Inside Tech: Will XOS SportMotion prolong pitching careers?
Last week XOS Technologies and the American Sports Medicine Institute created a new module for the XOS SportMotion 3D graphic training system that will allow MLB teams that use SportMotion to send data over the Internet to ASMI for analysis. The goal? To improve on-the-field performance without players and coaches taking valuable time off. SportMotion uses the same motion-capture technology used in the videogame industry, with players donning suits with small reflective dots that are then read by computers hooked up to cameras to build 3D models of the athlete in motion.
Albert Tsai, XOS Technologies, VP of Advanced Research and Development, spoke with SVG editorial director Ken Kerschbaumer about the new relationship.
Why start with baseball?
Baseball is a particularly good fit for SportMotion because right now the teams have to send their players down to Birmingham, AL where ASMI is located for exactly the kind of motion analysis our system provides. So with the new module they can capture the data at their home facility, format the data for analysis by ASMI, and get results without having to travel.
I read in the New York Daily News that you were demonstrating the system to the New York Mets.
Yes. We went down and visited two clubs one of which was the Mets. We took eight cameras and placed them around the mound in one of the throwing tunnels and then blocked out the direct sunlight to create a mini SportMotion studio.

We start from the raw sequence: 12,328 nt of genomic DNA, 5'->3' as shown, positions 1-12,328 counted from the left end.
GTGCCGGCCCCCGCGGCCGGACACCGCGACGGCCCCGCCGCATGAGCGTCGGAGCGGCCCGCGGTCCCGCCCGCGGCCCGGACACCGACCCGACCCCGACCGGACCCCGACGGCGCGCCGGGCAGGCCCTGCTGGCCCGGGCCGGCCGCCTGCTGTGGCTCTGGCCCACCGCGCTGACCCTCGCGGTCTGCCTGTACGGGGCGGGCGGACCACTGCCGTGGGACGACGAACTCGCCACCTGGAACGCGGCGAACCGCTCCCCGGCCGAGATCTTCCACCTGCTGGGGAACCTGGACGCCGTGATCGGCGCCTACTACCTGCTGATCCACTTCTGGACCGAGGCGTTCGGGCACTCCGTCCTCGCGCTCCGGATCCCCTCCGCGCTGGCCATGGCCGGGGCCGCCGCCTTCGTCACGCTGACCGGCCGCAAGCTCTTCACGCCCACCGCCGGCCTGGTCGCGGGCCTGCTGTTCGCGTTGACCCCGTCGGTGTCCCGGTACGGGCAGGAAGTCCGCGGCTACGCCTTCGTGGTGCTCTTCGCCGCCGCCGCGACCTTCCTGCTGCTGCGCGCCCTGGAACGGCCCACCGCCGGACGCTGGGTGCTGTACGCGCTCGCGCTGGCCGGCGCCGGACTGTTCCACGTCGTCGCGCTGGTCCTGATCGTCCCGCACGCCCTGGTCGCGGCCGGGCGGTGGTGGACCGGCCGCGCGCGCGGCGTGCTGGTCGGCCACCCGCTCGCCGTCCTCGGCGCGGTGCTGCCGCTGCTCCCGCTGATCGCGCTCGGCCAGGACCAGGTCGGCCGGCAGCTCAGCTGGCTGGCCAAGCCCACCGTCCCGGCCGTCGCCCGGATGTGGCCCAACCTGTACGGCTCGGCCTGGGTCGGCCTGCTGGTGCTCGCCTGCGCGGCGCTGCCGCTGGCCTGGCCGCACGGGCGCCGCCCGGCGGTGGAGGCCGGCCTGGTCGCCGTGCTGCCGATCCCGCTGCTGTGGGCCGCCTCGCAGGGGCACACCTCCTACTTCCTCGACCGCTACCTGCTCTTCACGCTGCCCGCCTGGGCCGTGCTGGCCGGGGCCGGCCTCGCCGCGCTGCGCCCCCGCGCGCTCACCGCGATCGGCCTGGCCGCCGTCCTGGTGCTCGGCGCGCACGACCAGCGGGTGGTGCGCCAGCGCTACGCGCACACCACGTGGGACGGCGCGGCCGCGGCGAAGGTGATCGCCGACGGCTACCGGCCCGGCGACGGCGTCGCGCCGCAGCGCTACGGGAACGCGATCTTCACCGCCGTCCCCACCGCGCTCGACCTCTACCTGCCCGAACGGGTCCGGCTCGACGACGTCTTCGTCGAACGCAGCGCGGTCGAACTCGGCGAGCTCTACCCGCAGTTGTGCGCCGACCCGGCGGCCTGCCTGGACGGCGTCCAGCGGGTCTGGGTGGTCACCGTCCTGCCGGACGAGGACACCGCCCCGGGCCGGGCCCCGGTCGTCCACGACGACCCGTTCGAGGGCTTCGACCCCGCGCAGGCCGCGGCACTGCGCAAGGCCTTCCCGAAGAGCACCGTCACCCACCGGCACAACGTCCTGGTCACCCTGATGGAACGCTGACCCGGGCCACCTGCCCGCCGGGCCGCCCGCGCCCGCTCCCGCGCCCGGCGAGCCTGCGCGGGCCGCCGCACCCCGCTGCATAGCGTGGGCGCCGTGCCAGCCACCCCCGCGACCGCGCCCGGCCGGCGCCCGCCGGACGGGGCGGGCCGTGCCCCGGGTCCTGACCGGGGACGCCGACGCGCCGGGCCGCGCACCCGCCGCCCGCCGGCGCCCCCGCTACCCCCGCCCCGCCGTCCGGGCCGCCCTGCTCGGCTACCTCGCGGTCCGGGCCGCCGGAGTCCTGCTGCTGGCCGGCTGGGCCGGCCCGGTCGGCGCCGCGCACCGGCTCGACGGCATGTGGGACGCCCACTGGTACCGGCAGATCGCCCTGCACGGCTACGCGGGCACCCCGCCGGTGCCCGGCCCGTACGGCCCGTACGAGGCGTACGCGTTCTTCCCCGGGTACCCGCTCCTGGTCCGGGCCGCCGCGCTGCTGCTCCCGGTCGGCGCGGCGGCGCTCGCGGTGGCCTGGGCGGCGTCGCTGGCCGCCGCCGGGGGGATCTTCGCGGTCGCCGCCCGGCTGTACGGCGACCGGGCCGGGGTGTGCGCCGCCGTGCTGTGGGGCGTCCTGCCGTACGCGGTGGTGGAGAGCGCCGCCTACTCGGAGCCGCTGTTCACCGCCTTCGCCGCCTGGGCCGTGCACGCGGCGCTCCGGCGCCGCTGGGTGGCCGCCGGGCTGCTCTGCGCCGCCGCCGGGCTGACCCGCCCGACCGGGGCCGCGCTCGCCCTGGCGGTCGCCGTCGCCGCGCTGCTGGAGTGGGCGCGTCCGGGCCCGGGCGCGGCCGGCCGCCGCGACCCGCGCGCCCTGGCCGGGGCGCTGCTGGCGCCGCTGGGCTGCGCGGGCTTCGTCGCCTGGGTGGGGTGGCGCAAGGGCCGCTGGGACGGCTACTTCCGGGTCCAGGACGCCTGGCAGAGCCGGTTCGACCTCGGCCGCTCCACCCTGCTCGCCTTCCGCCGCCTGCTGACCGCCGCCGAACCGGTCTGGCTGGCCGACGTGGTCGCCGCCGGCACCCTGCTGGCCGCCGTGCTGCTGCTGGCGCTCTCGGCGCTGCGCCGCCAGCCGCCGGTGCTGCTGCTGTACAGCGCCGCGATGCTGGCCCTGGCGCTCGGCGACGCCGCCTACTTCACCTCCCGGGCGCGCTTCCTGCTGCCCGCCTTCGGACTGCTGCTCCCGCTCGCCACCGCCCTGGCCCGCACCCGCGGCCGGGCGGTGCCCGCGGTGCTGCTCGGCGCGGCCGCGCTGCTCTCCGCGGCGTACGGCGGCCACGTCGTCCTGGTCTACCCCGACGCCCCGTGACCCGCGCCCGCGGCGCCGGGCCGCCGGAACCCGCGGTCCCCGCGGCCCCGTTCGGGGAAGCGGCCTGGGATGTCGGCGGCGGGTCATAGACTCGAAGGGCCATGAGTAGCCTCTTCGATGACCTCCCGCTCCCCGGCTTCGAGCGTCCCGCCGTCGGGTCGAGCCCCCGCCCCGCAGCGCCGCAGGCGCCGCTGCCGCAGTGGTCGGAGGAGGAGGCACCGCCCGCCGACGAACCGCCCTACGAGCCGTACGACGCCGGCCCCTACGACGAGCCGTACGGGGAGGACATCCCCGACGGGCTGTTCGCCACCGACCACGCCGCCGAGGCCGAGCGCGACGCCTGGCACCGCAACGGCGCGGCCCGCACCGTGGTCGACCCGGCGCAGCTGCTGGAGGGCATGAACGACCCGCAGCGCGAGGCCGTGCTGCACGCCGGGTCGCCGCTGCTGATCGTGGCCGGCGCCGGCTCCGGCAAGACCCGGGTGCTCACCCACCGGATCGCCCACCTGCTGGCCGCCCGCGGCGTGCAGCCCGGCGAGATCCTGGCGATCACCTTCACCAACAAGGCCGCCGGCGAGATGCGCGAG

Can you tell me about the business model?
It’s still selling the SportMotion studio and the infrastructure and the Skills 360 software package. But the ASMI module is an add-on because we have no expertise in the player evaluation business. The goal is to establish a link between our systems in the field and the ASMI facility in Birmingham. Then the teams can negotiate a price for each analysis.
Is this for teams to diagnose injuries?
No. Over the long-haul it’s for analyzing a pitcher’s motion so they can incorporate things into their normal throwing routing that would prevent injury. Pitching is one of those skills where there is conclusive evidence that small errors over time can lead to an injury. That’s different from, say, football where the injuries are trauma-based. So any correction early in a career to mechanics can add years to a career.
At a six-figure price tag the system is pretty expensive. So why do you think it will be attractive?
ASMI is a non-profit that has a lot of credibility and for Major League teams there are only certain days during the season when they can send someone down to Birmingham for two days. They also might have to send a pitching coach and major leaguers don’t usually stay in a Motel 6. But they also really only have a chance to do that sort of analysis once a year so they don’t get the full benefit. With this system they can check progress during practices in the regular season and find out if a stride is too short and more easily see which changes have a positive effect.
So what’s next?
This week we’re taking the system to Arizona and we hope to show it to a few more teams there.